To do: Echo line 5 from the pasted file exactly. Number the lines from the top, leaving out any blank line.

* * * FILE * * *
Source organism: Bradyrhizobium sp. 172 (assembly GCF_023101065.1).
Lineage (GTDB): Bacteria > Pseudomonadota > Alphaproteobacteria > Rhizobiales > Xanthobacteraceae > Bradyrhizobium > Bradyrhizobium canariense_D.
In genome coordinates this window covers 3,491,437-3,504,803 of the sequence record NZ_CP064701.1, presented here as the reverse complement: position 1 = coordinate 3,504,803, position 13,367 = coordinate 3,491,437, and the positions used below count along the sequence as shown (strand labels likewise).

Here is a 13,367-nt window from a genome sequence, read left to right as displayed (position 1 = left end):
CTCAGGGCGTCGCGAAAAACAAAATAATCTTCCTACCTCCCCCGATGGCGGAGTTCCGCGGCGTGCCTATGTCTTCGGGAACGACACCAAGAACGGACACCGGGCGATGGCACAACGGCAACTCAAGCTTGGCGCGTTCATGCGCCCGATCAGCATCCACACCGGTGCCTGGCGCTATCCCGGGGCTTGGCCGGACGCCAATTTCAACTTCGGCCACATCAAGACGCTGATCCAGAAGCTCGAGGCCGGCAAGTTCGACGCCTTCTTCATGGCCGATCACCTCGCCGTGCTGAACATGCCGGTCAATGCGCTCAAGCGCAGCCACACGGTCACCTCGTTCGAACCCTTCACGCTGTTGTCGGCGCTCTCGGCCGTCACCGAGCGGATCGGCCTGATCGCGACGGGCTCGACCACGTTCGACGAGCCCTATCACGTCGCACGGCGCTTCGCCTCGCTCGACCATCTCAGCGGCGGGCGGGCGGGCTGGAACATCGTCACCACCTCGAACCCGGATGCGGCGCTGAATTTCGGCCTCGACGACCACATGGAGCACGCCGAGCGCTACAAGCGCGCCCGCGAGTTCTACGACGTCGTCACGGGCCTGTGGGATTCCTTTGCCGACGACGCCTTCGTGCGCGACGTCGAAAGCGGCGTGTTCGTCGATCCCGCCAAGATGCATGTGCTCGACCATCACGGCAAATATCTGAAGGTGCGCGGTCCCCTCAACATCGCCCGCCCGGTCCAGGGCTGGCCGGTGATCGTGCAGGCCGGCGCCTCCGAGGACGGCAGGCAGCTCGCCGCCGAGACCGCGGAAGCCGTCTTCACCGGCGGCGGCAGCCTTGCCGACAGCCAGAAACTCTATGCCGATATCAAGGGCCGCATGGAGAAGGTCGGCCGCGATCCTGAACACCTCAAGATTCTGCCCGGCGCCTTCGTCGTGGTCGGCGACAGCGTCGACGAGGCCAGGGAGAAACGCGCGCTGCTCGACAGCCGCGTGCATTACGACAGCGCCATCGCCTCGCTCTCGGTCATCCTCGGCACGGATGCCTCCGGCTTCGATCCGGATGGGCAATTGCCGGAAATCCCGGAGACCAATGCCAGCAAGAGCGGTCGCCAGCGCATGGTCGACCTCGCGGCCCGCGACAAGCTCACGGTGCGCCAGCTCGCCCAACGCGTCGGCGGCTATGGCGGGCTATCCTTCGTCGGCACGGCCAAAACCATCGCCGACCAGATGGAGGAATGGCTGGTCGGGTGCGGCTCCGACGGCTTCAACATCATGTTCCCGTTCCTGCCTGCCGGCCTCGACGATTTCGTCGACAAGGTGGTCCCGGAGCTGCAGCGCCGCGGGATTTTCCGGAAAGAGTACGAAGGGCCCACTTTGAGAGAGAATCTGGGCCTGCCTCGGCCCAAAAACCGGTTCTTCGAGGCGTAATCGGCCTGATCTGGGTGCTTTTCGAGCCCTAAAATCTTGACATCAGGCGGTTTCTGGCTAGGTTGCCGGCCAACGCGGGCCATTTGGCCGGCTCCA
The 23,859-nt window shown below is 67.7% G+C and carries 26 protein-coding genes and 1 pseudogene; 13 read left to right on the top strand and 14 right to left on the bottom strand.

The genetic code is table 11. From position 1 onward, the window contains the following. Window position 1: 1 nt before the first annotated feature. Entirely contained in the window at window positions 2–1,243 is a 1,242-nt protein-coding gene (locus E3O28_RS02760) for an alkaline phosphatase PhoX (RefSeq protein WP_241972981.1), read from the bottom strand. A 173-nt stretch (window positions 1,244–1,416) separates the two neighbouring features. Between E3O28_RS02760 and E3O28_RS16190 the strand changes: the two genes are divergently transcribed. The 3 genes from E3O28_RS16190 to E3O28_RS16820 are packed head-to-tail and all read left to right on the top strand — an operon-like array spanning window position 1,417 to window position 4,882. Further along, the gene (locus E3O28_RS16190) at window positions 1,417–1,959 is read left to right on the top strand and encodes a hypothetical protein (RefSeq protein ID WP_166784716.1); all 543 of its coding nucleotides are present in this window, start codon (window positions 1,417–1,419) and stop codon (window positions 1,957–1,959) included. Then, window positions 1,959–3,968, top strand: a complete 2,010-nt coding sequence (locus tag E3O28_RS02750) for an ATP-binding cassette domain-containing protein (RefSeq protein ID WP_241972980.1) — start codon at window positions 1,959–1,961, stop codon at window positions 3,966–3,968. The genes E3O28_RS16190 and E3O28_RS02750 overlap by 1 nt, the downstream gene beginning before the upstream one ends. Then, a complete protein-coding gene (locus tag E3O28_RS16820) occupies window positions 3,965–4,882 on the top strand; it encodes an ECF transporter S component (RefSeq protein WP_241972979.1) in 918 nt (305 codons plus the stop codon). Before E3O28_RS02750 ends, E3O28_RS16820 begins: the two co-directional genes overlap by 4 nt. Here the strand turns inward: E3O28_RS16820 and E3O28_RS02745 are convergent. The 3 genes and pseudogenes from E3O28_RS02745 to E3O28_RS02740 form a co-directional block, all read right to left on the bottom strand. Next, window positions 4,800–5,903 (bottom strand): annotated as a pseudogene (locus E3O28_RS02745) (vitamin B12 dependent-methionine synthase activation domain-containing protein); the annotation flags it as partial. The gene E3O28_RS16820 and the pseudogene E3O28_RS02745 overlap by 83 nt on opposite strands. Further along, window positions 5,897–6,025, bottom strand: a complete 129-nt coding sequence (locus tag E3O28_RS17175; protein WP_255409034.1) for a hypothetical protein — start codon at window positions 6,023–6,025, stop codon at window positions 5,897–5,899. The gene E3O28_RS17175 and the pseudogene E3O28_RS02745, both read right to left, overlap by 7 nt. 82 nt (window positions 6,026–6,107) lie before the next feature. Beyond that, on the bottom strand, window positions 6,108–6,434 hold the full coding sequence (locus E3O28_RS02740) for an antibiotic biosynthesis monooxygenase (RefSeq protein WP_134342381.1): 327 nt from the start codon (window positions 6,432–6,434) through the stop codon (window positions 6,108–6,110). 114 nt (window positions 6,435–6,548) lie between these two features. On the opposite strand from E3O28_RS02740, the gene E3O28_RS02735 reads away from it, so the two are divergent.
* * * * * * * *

CTCAGGGCGTCGCGAAAAACAAAATAATCTTCCTACCTCCCCCGATGGCGGAGTTCCGCGGCGTGCCTATGTCTTCGGGAACGACACCAAGAACGGACACCGGGCGATGGCACAACGGCAACTCAAGCTTGGCGCGTTCATGCGCCCGATCAGCATCCACACCGGTGCCTGGCGCTATCCCGGGGCTTGGCCGGACGCCAATTTCAACTTCGGCCACATCAAGACGCTGATCCAGAAGCTCGAGGCCGGCAAGTTCGACGCCTTCTTCATGGCCGATCACCTCGCCGTGCTGAACATGCCGGTCAATGCGCTCAAGCGCAGCCACACGGTCACCTCGTTCGAACCCTTCACGCTGTTGTCGGCGCTCTCGGCCGTCACCGAGCGGATCGGCCTGATCGCGACGGGCTCGACCACGTTCGACGAGCCCTATCACGTCGCACGGCGCTTCGCCTCGCTCGACCATCTCAGCGGCGGGCGGGCGGGCTGGAACATCGTCACCACCTCGAACCCGGATGCGGCGCTGAATTTCGGCCTCGACGACCACATGGAGCACGCCGAGCGCTACAAGCGCGCCCGCGAGTTCTACGACGTCGTCACGGGCCTGTGGGATTCCTTTGCCGACGACGCCTTCGTGCGCGACGTCGAAAGCGGCGTGTTCGTCGATCCCGCCAAGATGCATGTGCTCGACCATCACGGCAAATATCTGAAGGTGCGCGGTCCCCTCAACATCGCCCGCCCGGTCCAGGGCTGGCCGGTGATCGTGCAGGCCGGCGCCTCCGAGGACGGCAGGCAGCTCGCCGCCGAGACCGCGGAAGCCGTCTTCACCGGCGGCGGCAGCCTTGCCGACAGCCAGAAACTCTATGCCGATATCAAGGGCCGCATGGAGAAGGTCGGCCGCGATCCTGAACACCTCAAGATTCTGCCCGGCGCCTTCGTCGTGGTCGGCGACAGCGTCGACGAGGCCAGGGAGAAACGCGCGCTGCTCGACAGCCGCGTGCATTACGACAGCGCCATCGCCTCGCTCTCGGTCATCCTCGGCACGGATGCCTCCGGCTTCGATCCGGATGGGCAATTGCCGGAAATCCCGGAGACCAATGCCAGCAAGAGCGGTCGCCAGCGCATGGTCGACCTCGCGGCCCGCGACAAGCTCACGGTGCGCCAGCTCGCCCAACGCGTCGGCGGCTATGGCGGGCTATCCTTCGTCGGCACGGCCAAAACCATCGCCGACCAGATGGAGGAATGGCTGGTCGGGTGCGGCTCCGACGGCTTCAACATCATGTTCCCGTTCCTGCCTGCCGGCCTCGACGATTTCGTCGACAAGGTGGTCCCGGAGCTGCAGCGCCGCGGGATTTTCCGGAAAGAGTACGAAGGGCCCACTTTGAGAGAGAATCTGGGCCTGCCTCGGCCCAAAAACCGGTTCTTCGAGGCGTAATCGGCCTGATCTGGGTGCTTTTCGAGCCCTAAAATCTTGACATCAGGCGGTTTCTGGCTAGGTTGCCGGCCAACGCGGGCCATTTGGCCGGCTCCA